There was another thunderstorm with hail when we were driving back to camp, so we went to the Canyon Visitor’s Center to wait it out.  I watched the movie they have there and we learned a lot about the park.

We got a few groceries and went back to camp when the sun came back out – what a crazy day for weather!  Dinner was a noodle box, with sausages, cucumber slices and canned corn.  Not fancy but still delicious!

That evening, after dinner, several of us headed over to the Visitor’s Center nearby for a Ranger Talk with Ranger Cass Hennings on the history of Yellowstone, called “What’s in a Name?”  She engaged us with tales of the first explorers, and how the various places in Yellowstone got their names.  Places like Dunraven Pass, Sheepeater Cliff and even how the Yellowstone River came to be named Yellowstone! She told us the story of Truman Everts, who got lost for 37 days during an 1870 expedition, getting frostbite, scalding himself with hot thermal water and setting his hair of fire and starting a small forest fire.  Oops…  Ranger Hennings also shared information on the Native Americans and how they used the park too.  It was really interesting!  They normally do the evening Ranger talks outside in the amphitheater, but it was really cold and threatening to rain and thunderstorm – again!

After the talk, we head back to our pitch black campsite and headed to bed – it was very cold, but finally clear!

Distance for the Day: Driving within park
Canyon Campground, Yellowstone National Park: $30 per night for a tent site

 

West 2016: Yellowstone Bison

Day 8, 9 & 10, August 12, 13 & 14, 2016

Yellowstone is well known for its wildlife – it would be nearly impossible to visit the park and not see at least several of the iconic Yellowstone bison.  But there are many other animals in the park as well; other large mammals, birds, fish and reptiles.

We were fortunate enough to see a lot of wildlife on our trip, and I want to share them with you!  Since bison were the most plentiful of the animals we saw – here’s a whole post of them.  Enjoy!

 

West 2016: Custer State Park

Day 5: August 9, 2016

Both before and after we went to Wind Cave, we made our way through Custer State Park. Custer State Park was basically right on the way, since you have to drive through the park in order to get to Wind Cave. So, just for the sake of full-disclosure, this post covers multiple times that we were in the park; early morning, mid-day and evening too.  It doesn’t matter for the sake of the post, but just know that you are more likely to see some of these animals if you go early, or at the end of the day.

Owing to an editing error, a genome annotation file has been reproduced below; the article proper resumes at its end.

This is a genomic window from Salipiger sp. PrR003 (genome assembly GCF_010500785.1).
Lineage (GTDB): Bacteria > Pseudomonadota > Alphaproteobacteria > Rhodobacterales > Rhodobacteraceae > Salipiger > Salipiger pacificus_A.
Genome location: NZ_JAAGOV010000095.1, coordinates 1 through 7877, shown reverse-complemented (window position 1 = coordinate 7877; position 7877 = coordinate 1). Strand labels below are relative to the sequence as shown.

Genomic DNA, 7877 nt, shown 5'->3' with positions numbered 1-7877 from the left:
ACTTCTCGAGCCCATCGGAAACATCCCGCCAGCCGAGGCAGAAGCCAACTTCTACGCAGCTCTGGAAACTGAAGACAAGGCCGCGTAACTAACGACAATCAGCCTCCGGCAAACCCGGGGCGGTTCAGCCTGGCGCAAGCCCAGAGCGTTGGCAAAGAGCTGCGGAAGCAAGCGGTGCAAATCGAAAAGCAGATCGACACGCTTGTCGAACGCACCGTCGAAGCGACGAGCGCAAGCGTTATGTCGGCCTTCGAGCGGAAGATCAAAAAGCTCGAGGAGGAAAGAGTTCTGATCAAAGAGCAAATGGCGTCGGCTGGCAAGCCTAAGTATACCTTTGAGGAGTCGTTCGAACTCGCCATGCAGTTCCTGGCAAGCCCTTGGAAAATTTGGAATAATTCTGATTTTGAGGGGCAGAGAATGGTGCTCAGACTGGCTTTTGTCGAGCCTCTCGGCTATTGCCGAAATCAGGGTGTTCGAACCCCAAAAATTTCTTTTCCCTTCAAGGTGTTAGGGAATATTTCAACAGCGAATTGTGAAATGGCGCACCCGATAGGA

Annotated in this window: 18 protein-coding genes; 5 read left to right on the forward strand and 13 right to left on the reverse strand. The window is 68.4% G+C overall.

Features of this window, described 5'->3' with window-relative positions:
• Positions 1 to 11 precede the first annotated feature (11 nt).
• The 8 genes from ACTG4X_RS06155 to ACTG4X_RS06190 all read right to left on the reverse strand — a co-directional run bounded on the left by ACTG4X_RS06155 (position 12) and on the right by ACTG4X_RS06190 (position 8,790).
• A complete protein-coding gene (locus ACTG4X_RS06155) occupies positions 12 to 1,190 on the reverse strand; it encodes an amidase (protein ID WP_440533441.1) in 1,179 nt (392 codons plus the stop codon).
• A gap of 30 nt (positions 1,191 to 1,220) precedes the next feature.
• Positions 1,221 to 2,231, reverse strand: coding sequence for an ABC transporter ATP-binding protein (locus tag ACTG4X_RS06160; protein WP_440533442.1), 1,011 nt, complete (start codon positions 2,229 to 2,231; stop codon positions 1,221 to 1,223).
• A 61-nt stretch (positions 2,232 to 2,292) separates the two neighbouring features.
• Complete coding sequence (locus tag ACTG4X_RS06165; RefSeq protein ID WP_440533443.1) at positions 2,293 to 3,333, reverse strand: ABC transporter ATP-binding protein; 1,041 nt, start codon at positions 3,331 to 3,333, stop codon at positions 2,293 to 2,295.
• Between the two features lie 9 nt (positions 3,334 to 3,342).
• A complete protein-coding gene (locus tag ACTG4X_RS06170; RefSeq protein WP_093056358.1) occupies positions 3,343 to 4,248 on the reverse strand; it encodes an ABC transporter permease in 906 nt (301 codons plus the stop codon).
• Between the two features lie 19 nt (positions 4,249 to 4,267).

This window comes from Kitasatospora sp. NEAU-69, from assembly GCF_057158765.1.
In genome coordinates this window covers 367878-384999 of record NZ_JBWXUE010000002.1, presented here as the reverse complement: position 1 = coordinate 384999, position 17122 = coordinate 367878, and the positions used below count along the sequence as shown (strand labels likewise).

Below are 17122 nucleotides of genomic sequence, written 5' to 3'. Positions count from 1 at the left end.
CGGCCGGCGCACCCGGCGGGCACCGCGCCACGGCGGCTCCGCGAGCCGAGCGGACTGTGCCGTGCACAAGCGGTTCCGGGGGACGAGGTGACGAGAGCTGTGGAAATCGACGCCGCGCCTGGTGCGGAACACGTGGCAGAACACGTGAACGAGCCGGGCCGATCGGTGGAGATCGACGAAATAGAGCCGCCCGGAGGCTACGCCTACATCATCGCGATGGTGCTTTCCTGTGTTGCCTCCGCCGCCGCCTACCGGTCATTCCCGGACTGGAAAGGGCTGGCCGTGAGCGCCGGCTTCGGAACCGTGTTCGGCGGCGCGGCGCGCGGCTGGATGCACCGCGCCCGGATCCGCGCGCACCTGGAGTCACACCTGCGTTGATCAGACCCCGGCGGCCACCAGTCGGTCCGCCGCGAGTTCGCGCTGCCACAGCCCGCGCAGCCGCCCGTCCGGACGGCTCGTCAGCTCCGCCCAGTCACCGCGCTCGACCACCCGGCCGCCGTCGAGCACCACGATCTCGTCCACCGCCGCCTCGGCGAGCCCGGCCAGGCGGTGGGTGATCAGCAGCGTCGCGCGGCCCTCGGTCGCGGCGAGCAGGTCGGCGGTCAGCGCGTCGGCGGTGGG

Me – Sign Posing

Custer State Park is a huge park, with lots to offer. It has camping, lakes, scenic drives, and when we headed to Wind Cave, we took a little time before to check out part of the Wildlife Loop since it was early morning, and we hoped to see wildlife! We weren’t disappointed!

Right after entering the Wildlife Loop, we saw pronghorn! A small herd of them! They were just hanging out, and there were young ones along with the herd. I loved seeing them. We took some photos – even one with a peeing pronghorn! I can’t help it – animals doing more than just standing there is fascinating to me – yep, that’s me…  I am weird.  Historic toilets – peeing animals…

Pronghorn

 

Even better – peeing pronghorn!

After watching the pronghorn, we found a prairie dog town. They were quite active then, scampering around and eating grass. They were darker in color than some of the other prairie dogs – I liked seeing the color variation.

Custer State Park’s prairie dogs had darker fur. I am becoming quite the prairie dog connoisseur.

We saw wild turkeys too! There were about a half dozen turkeys roaming around in a few different places in the park.

Wild Turkeys!

As we continued on the way to Wind Cave, we saw a couple of deer, more pronghorn, and then we saw a coyote too! Even though I see coyotes at home from time to time, even in my own neighborhood, it was a treat to see one out in the wild.

An early morning coyote sighting

After Wind Cave, which I posted about here, we headed back out into Custer State Park, and decided to do one of the scenic drives – the Needles Highway. The highway is a crazy, windy road, with a ton of switchbacks and several one lane tunnels. They had people who directed traffic through the tunnels, allowing travel in one direction and then the other. The whole highway made my mom nervous, but I enjoyed it! I would have like to stop at some of the viewpoints, but there were so many Sturgis bikers on the road that it would have been difficult to pull over easily.

One of the tiny tunnels on the Needles Highway

Later in the day, we headed back into the park and traveled on the part of the Wildlife Loop that we hadn’t seen before. We found bison, lots and lots of bison. Custer State Park has about 1,500 bison at the peak each year; they manage the herd through round ups and sales. We watched them for a while; I never got tired of them.